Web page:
Palestinian Americans Weigh in On Homeland Crisis

Palestinian Americans Weigh in On Homeland Crisis

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DEARBORN — As the war rages on Gaza, Palestinian American activists told The Arab American News about the severity of the humanitarian situation, urging the community to organize and mobilize for the Palestinian cause.

Political science professor Abdelhamid Siyam, who writes for the Arabic daily al-Quds al-Arabi and teaches at Rutgers University in New Jersey, spoke to The Arab American News over the phone from the West Bank.

He said his contacts inside the Gaza Strip told him that Israel is using "destructive firepower" in its offensive and that most of the victims are civilians, especially women.

"But the morale of the people is high," he said.

Siyam reported hearing sounds of explosions in Jerusalem from rockets fired by Hamas in Gaza. He said there has been a few protests in the West Bank against the Israeli offensive, but they do not rise up to the occasion. He added that the elements for a third intifada are not present because the Palestinian Authority is preventing it.

Siyam said the Israeli army is complacent in settlers' attacks against Palestinians. He said the settlers and the army work as one force to intimidate and "suffocate" Palestinians to push them to immigration.
Settlers burned a Palestinian boy alive last week in an apparant revenge attack for the death of three Israeli teenagers.

"The army protects the settlers, not the palestinians," Siyam said. "But when they commit such a big crime, the media say they will punish them. And then the news stops. Since 1976 until today, not a single settler has received an adequate punishment for killing an Arab. It is all propaganda. Who armed the settlers? Who represents them in the Knesset? Settlers are an inseparable part from the official israeli policy."

Siyam said the prospects for a Palestinian state are dim.

"Israel doesn't want a solution," he said. "It wants land with no people. It wants to separate the West Bank completely from Gaza. Now within the West Bank, Palestinian communities are fragmented by settlements. Israel will put up obstacles and create intended chaos to make it impossible for Palestinians to have a state. Israel's goal is one Jewish state from the Jordan River to the Mediterranean Sea. Now they want the PA to [officially] recognize Israel as a Jewish state. Even a traitor wouldn't do that."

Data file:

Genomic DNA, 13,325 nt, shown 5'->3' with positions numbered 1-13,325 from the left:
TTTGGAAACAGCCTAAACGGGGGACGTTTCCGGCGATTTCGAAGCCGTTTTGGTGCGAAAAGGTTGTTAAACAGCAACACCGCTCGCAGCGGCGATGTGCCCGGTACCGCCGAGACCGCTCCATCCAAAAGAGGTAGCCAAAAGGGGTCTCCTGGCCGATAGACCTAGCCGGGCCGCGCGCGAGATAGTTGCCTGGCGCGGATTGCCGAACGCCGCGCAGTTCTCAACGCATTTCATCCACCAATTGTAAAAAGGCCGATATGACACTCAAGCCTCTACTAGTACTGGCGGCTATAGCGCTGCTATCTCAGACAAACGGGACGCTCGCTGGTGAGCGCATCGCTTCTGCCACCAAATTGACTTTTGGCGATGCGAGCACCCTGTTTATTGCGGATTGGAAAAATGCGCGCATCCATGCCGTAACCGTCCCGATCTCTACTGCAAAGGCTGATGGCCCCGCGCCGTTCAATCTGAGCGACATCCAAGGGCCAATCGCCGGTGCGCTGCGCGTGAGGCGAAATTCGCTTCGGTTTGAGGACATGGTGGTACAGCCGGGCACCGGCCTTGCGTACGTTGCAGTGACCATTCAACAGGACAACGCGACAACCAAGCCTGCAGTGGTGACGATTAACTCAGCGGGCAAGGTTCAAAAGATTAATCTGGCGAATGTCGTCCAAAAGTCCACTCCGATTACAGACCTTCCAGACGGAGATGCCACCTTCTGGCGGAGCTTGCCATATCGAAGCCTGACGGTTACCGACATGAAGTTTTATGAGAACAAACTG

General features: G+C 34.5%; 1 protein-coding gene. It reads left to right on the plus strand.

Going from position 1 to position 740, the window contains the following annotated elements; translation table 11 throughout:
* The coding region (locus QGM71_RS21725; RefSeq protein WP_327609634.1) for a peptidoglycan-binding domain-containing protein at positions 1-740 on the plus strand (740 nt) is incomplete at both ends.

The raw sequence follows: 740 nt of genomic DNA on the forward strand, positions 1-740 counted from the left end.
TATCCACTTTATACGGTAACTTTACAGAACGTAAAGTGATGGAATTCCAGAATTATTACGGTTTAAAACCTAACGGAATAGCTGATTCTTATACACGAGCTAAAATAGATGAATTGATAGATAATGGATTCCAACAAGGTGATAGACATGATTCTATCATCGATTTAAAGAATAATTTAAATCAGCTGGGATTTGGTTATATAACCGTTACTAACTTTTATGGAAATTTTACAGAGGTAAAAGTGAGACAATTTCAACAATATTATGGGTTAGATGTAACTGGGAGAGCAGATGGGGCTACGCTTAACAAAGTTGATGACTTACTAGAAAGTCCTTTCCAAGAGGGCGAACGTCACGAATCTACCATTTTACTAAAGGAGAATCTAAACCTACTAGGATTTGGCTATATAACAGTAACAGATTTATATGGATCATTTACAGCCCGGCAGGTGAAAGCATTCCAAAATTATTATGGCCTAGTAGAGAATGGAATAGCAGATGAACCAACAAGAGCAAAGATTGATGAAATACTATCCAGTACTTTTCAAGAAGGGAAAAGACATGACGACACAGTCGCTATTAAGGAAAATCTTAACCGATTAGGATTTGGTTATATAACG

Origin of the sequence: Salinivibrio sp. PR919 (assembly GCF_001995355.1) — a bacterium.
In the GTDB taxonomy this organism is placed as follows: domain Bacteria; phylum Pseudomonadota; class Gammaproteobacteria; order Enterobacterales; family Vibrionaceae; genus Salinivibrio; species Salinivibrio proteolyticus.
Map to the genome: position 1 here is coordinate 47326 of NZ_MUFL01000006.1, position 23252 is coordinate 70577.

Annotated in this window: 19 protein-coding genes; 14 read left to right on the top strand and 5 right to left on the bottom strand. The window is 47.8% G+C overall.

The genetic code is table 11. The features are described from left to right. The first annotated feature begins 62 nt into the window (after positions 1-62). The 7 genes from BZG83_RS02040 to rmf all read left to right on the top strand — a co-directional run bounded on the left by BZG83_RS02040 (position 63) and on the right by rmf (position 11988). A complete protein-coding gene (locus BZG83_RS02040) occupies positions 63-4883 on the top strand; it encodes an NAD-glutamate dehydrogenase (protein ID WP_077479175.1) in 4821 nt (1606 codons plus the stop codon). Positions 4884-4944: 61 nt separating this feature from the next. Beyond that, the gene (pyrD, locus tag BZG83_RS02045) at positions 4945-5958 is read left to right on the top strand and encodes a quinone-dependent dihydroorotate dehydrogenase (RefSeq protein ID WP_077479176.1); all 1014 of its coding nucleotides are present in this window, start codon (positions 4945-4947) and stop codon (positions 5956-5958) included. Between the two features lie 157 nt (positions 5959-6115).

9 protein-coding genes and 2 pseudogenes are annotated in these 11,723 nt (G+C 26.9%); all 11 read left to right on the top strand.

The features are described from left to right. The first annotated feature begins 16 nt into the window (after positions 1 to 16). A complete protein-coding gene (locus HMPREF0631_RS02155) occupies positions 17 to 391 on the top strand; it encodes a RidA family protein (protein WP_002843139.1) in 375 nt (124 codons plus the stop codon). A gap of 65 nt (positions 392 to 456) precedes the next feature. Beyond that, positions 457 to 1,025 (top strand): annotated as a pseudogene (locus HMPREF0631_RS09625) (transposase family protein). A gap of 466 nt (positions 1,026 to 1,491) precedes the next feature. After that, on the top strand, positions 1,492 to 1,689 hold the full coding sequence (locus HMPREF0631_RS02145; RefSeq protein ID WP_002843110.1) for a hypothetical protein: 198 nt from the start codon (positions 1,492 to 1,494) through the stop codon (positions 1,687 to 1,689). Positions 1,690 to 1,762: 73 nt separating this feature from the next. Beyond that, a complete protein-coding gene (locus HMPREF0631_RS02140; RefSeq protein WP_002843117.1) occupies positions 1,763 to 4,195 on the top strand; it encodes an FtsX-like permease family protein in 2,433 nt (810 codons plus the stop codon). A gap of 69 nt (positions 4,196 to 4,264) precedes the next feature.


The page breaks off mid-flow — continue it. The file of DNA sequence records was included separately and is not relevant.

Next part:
Siyam said U.S. policy on the conflict has not changed strategically because of continued American military and financial support to Israel.

"Obama had good intentions," he said. "But the Israelis do not want peace. They kept building settlements, knowing that it would lead to Palestinians' leaving the negotiations. Even [secretary of state] John Kerry blamed Israel for the collapse of the peace talks."

Hasan Newash, the director of Palestine cultural office in Dearborn, slammed the local Arab American community for not organizing events for Palestine.

"People are busy. They are fasting," he said, sarcastically. "It's shameful."

Newash said all Arabs and Muslims should be working to end the attack on Gaza, adding that the "Dearborn community" is more concerned about the local politics than the events in the Middle East.
"What is the main concern of the organizations in the community here? What's on top of their agenda? It's power politics," he said. "We don't care about the cause. We care about the elections. We care about rising to the top. I expect more from the community for Palestine."

Newash described President Obama's policies on the Palestinian-Israeli conflict as "beyond disappointing."

"He's worse than his predecessors," Newash said. "He cannot live up to his own opinions. He says he is against building settlements in the West Bank, but when the issue comes up before the UN Security Council, he vetoes it. It's disgusting."

Newash said Obama's call for peace while reaffirming military and political commitment to Israel is a ploy.

"Who is he trying to fool?" Newash asked. "He's definitely not fooling us. There is no movement on the Palestinian scene. The peace talks are meaningless. Everybody knows that."

Newash said he suspects the Israeli attack on Gaza will be a repetition of the previous wars, in which the Israeli military bombs Palestinians and Hamas keeps firing rockets on Israel until a ceasefire is reached.
"Netanyahu is losing popularity, so he wants to deliver something by punishing Gaza," he said. "But it will be innocent palestinians who get punished at the end. There will be a lot of destruction. It will be a similar scenario to what happened in 2008."

Newash added that Palestinians have less regional support than ever, because of the coup in Egypt-- which ousted Islamist president Mohamad Morsi-- and civil wars in Syria and Iraq.

"The Arab World is dreadful," he said. "There is no pressure on Israel from the rest of the Arab World. There are no signs of hope or progress. Israel will bloody Palestinians out until calm prevails at a certain point."

Local Palestinian activist Dr. Daad Katato echoed Newash's comments about the need for greater mobilization from the community for the Palestinian people.

"Our land is under occupation," Katato said. "Our people are under attack. Gaza is overpopulated, so there is a massacre with every bomb. This is an issue for every human with a free conscience. The humanitarian situation is unbearable there."

Katato suggested that all supporters of the Palestinian people across the United States gather in one demonstration in Washington D.C. to send one loud, clear message of solidarity.

"We must protest and say we refuse that our tax money is being used to kill our people," Katato said.